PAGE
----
Not responding doesn't mean going no contact. It just means ignoring this particularly awful message.

Take some time to calm down and then perhaps arrange to meet them in neutral ground eg the park or swimming with your wee girl.

You are an adult though, you don't have to listen to them be horrible to you. You can just say politely "this isn't an acceptable way to behave" and excuse yourself.

Good luck.

Notahufflepuff Fri 01-Jul-16 15:01:15

Can I ask, is this normal behaviour from them? Do they use guilt and emotional blackmail to get you to tow the line? Also, what does your DH think?

They do, often. They (for example) were "devastated" that we didn't announce DDs birth until the next morning - she was born at 2am and I went straight into surgery!

DH is very supportive of me and knows how much I wanted to have a lovely day for dd. He wants to do what's best for me and dd.

"How often do they pull the "I'll be dead soon so I should be your priority" card?"

Often. Funny thing is my grandma used to come out with it all the time and I know my mum hated it! Talk about history repeating itself!

Notahufflepuff Fri 01-Jul-16 15:03:41

And the funny thing is I have read a lot of relationships threads on mumsnet for years and never thought they were as bad as that! I think it's the protective mum in me coming out!

Notahufflepuff Fri 01-Jul-16 15:10:16

Also I missed this on first read:
"It came to a head not long ago and I told her that if you don't like my house and my husband and aren't prepared to be supportive of us she could just not come back. Sounds harsh but it was the result of a lot of build up."

Spot on. Mum doesn't like dh and makes very little secret of it-although she is polite to his face. She hates my house because it's "full of crap" aka books.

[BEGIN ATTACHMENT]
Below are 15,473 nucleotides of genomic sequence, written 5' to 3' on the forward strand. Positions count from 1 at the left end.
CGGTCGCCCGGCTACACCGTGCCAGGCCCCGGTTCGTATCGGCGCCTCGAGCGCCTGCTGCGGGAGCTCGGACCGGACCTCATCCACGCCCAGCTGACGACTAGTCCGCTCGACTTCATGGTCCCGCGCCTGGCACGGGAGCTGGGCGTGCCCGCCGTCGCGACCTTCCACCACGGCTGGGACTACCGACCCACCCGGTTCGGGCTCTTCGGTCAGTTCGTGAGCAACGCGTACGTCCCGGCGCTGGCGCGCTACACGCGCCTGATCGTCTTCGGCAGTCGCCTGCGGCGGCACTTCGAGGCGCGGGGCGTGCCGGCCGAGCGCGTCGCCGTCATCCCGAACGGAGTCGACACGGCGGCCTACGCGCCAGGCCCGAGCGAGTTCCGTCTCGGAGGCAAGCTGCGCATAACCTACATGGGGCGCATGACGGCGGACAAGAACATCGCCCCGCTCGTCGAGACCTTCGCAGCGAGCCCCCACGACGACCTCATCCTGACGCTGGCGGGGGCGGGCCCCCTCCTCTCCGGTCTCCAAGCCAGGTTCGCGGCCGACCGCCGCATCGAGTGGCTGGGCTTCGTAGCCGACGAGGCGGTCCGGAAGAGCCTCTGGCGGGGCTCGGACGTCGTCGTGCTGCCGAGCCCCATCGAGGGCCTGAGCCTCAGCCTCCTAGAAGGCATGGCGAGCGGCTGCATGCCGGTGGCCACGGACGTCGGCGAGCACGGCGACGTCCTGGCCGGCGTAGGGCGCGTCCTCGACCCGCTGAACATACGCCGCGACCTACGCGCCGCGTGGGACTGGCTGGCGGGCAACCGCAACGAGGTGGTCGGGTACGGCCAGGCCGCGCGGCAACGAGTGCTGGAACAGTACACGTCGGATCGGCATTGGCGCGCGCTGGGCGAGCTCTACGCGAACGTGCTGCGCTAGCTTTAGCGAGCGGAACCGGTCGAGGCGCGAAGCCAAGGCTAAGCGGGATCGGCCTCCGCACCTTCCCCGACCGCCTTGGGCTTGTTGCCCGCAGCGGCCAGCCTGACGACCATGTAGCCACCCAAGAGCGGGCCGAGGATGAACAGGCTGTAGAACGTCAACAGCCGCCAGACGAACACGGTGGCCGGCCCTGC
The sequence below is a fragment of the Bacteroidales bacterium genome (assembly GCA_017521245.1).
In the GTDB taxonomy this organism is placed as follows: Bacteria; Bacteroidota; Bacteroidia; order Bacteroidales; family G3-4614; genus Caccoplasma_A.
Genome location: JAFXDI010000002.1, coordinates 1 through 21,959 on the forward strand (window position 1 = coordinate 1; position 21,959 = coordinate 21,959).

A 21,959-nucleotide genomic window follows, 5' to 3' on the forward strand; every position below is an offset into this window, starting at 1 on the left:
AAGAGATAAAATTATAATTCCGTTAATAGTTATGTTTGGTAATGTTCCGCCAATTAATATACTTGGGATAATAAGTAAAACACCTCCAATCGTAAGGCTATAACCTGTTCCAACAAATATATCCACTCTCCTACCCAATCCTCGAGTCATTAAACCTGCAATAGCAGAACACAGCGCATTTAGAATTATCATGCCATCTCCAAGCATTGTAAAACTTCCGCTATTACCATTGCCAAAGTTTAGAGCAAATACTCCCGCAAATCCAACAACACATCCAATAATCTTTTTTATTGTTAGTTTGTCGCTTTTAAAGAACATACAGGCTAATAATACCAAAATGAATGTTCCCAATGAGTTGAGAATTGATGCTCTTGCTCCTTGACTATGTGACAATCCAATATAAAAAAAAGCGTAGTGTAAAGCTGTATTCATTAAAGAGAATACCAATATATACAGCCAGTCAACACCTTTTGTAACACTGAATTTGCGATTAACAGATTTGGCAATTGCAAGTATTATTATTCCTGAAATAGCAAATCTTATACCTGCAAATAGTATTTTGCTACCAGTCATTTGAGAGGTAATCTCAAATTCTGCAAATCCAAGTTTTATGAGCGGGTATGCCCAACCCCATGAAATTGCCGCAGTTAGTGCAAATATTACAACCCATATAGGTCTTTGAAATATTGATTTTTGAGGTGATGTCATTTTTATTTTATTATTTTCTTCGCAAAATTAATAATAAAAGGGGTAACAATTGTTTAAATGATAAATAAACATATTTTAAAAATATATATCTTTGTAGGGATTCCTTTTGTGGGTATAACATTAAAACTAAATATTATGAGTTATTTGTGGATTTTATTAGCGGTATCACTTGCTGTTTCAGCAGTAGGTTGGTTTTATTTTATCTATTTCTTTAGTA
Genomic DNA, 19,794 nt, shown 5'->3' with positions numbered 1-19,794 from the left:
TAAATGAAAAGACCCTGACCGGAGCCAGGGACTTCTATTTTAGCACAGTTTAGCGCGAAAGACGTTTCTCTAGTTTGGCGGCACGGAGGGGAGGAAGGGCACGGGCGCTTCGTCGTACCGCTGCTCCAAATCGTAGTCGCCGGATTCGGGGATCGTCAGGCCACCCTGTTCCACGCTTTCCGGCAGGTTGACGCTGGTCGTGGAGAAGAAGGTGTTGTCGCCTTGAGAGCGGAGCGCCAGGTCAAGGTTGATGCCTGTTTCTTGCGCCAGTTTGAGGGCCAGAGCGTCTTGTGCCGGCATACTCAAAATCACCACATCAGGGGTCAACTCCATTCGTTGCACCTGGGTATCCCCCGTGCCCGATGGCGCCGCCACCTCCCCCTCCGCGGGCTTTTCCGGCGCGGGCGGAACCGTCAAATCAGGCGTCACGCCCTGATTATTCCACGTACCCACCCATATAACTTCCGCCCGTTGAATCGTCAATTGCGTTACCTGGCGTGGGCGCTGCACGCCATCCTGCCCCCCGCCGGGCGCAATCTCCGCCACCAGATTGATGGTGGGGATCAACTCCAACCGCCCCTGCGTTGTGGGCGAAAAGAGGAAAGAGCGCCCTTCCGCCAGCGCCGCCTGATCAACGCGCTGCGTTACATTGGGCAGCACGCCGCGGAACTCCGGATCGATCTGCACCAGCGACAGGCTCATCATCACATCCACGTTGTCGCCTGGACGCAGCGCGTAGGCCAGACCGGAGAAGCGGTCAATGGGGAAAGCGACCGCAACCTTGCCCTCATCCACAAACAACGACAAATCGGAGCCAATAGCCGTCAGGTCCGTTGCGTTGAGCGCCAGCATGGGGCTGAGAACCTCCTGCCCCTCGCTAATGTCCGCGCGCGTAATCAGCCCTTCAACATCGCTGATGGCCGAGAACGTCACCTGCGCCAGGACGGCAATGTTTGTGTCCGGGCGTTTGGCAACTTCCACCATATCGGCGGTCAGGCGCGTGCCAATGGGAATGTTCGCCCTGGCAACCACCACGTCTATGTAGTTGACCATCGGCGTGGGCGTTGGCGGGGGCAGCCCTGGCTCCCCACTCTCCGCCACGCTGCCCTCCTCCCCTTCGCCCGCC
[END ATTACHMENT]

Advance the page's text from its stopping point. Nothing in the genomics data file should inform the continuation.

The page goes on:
RaptorInaPorkPieHat Fri 01-Jul-16 15:23:26

Can I just say, well done on not simply replying with "oh, do grow up" grin

What happens when you ignore the strops? is this likely to escalate?

NeckguardUnbespoke Fri 01-Jul-16 15:25:15

She hates my house because it's "full of crap" aka books.

All the more reason for her not to visit, really.

Kungfupandaworksout16 Fri 01-Jul-16 15:35:17

One question.
Did your DD enjoy her day?
That's all that matters.

PhoenixReisling Fri 01-Jul-16 16:02:12

It doesn't come as a surprise that they always behave like this....

You do realise that their behaviour is dysfunctional don't you? Maybe you have known it but have been in the FOG. Now that you have your own DC maybe you are starting to realise how batshit it is. Do you have siblings? I ask as often in dysfunctional families, everyone has a role.

My mother was like this....I'm virtually NC now and it came to a head when I had my DC. I thought f**k it, I'm not allowing her behaviour impact on my children. I was also the scapegoat.

Like I said previously I wouldn't respond to the email. If they send you another or phone you/turn up, then say that yes you have read.....and say no more/change the subject.

chipmonkey Fri 01-Jul-16 17:16:08

Do you have a book on etiquette in your vast library. If so, give it to your dd and point her to the chapter on expressing gratitude for presents. Get her to write a thank you note. I assume you have taught her to write in cursive script?

😁 OR delete the email and pour yourself a giant glass of wine! Your parents are batshit!